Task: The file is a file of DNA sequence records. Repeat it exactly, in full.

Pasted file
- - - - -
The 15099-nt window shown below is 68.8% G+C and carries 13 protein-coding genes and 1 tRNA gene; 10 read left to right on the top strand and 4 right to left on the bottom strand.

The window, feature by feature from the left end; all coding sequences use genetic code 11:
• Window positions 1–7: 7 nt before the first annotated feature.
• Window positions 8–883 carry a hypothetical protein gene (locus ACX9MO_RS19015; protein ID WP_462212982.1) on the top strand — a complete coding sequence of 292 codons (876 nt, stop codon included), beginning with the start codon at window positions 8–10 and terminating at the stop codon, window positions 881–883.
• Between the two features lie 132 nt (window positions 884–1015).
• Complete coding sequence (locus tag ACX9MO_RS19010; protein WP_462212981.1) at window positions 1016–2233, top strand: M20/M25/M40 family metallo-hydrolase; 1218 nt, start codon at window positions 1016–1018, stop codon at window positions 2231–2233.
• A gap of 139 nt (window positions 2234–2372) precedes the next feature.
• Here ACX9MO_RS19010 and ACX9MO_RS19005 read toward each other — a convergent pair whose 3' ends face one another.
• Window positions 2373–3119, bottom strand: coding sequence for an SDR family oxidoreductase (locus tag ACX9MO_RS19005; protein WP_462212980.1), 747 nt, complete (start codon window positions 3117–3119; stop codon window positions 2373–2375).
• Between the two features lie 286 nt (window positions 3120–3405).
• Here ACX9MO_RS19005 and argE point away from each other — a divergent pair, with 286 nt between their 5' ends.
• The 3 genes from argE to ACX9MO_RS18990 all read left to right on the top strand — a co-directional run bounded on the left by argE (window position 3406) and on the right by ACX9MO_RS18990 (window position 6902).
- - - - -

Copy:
The 15099-nt window shown below is 68.8% G+C and carries 13 protein-coding genes and 1 tRNA gene; 10 read left to right on the top strand and 4 right to left on the bottom strand.

The window, feature by feature from the left end; all coding sequences use genetic code 11:
• Window positions 1–7: 7 nt before the first annotated feature.
• Window positions 8–883 carry a hypothetical protein gene (locus ACX9MO_RS19015; protein ID WP_462212982.1) on the top strand — a complete coding sequence of 292 codons (876 nt, stop codon included), beginning with the start codon at window positions 8–10 and terminating at the stop codon, window positions 881–883.
• Between the two features lie 132 nt (window positions 884–1015).
• Complete coding sequence (locus tag ACX9MO_RS19010; protein WP_462212981.1) at window positions 1016–2233, top strand: M20/M25/M40 family metallo-hydrolase; 1218 nt, start codon at window positions 1016–1018, stop codon at window positions 2231–2233.
• A gap of 139 nt (window positions 2234–2372) precedes the next feature.
• Here ACX9MO_RS19010 and ACX9MO_RS19005 read toward each other — a convergent pair whose 3' ends face one another.
• Window positions 2373–3119, bottom strand: coding sequence for an SDR family oxidoreductase (locus tag ACX9MO_RS19005; protein WP_462212980.1), 747 nt, complete (start codon window positions 3117–3119; stop codon window positions 2373–2375).
• Between the two features lie 286 nt (window positions 3120–3405).
• Here ACX9MO_RS19005 and argE point away from each other — a divergent pair, with 286 nt between their 5' ends.
• The 3 genes from argE to ACX9MO_RS18990 all read left to right on the top strand — a co-directional run bounded on the left by argE (window position 3406) and on the right by ACX9MO_RS18990 (window position 6902).